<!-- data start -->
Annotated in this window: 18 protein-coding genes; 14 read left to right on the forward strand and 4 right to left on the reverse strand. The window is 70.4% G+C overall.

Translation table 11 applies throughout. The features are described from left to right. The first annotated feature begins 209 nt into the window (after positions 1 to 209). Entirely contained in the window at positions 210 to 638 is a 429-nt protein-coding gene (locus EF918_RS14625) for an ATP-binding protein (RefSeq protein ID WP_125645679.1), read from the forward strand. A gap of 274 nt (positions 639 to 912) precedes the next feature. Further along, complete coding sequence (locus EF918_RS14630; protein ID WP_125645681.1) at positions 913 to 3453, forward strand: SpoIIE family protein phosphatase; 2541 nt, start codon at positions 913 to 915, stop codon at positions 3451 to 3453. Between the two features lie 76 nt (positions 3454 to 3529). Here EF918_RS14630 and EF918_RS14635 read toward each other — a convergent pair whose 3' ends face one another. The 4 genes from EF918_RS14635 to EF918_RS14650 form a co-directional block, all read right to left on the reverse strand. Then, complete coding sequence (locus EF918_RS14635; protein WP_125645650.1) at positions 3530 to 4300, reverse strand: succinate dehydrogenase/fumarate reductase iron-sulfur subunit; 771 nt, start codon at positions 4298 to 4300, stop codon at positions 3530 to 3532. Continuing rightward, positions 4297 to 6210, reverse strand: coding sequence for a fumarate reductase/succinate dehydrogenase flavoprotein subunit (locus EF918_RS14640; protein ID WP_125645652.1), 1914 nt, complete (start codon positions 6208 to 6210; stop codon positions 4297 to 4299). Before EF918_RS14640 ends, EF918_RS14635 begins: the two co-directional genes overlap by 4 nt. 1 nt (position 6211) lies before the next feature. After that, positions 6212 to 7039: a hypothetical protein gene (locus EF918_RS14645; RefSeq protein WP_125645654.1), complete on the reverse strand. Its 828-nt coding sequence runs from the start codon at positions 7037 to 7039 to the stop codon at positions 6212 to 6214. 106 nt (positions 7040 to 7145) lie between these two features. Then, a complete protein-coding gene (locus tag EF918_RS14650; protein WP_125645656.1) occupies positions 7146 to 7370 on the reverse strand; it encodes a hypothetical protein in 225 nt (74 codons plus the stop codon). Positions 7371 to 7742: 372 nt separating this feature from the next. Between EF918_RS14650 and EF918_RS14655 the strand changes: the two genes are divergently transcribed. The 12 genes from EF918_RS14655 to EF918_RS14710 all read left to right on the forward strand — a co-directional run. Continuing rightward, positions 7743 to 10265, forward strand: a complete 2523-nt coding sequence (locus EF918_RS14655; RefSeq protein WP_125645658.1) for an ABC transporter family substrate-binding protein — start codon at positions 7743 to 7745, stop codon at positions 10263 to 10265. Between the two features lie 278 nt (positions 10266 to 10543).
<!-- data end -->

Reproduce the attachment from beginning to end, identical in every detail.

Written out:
Annotated in this window: 18 protein-coding genes; 14 read left to right on the forward strand and 4 right to left on the reverse strand. The window is 70.4% G+C overall.

Translation table 11 applies throughout. The features are described from left to right. The first annotated feature begins 209 nt into the window (after positions 1 to 209). Entirely contained in the window at positions 210 to 638 is a 429-nt protein-coding gene (locus EF918_RS14625) for an ATP-binding protein (RefSeq protein ID WP_125645679.1), read from the forward strand. A gap of 274 nt (positions 639 to 912) precedes the next feature. Further along, complete coding sequence (locus EF918_RS14630; protein ID WP_125645681.1) at positions 913 to 3453, forward strand: SpoIIE family protein phosphatase; 2541 nt, start codon at positions 913 to 915, stop codon at positions 3451 to 3453. Between the two features lie 76 nt (positions 3454 to 3529). Here EF918_RS14630 and EF918_RS14635 read toward each other — a convergent pair whose 3' ends face one another. The 4 genes from EF918_RS14635 to EF918_RS14650 form a co-directional block, all read right to left on the reverse strand. Then, complete coding sequence (locus EF918_RS14635; protein WP_125645650.1) at positions 3530 to 4300, reverse strand: succinate dehydrogenase/fumarate reductase iron-sulfur subunit; 771 nt, start codon at positions 4298 to 4300, stop codon at positions 3530 to 3532. Continuing rightward, positions 4297 to 6210, reverse strand: coding sequence for a fumarate reductase/succinate dehydrogenase flavoprotein subunit (locus EF918_RS14640; protein ID WP_125645652.1), 1914 nt, complete (start codon positions 6208 to 6210; stop codon positions 4297 to 4299). Before EF918_RS14640 ends, EF918_RS14635 begins: the two co-directional genes overlap by 4 nt. 1 nt (position 6211) lies before the next feature. After that, positions 6212 to 7039: a hypothetical protein gene (locus EF918_RS14645; RefSeq protein WP_125645654.1), complete on the reverse strand. Its 828-nt coding sequence runs from the start codon at positions 7037 to 7039 to the stop codon at positions 6212 to 6214. 106 nt (positions 7040 to 7145) lie between these two features. Then, a complete protein-coding gene (locus tag EF918_RS14650; protein WP_125645656.1) occupies positions 7146 to 7370 on the reverse strand; it encodes a hypothetical protein in 225 nt (74 codons plus the stop codon). Positions 7371 to 7742: 372 nt separating this feature from the next. Between EF918_RS14650 and EF918_RS14655 the strand changes: the two genes are divergently transcribed. The 12 genes from EF918_RS14655 to EF918_RS14710 all read left to right on the forward strand — a co-directional run. Continuing rightward, positions 7743 to 10265, forward strand: a complete 2523-nt coding sequence (locus EF918_RS14655; RefSeq protein WP_125645658.1) for an ABC transporter family substrate-binding protein — start codon at positions 7743 to 7745, stop codon at positions 10263 to 10265. Between the two features lie 278 nt (positions 10266 to 10543).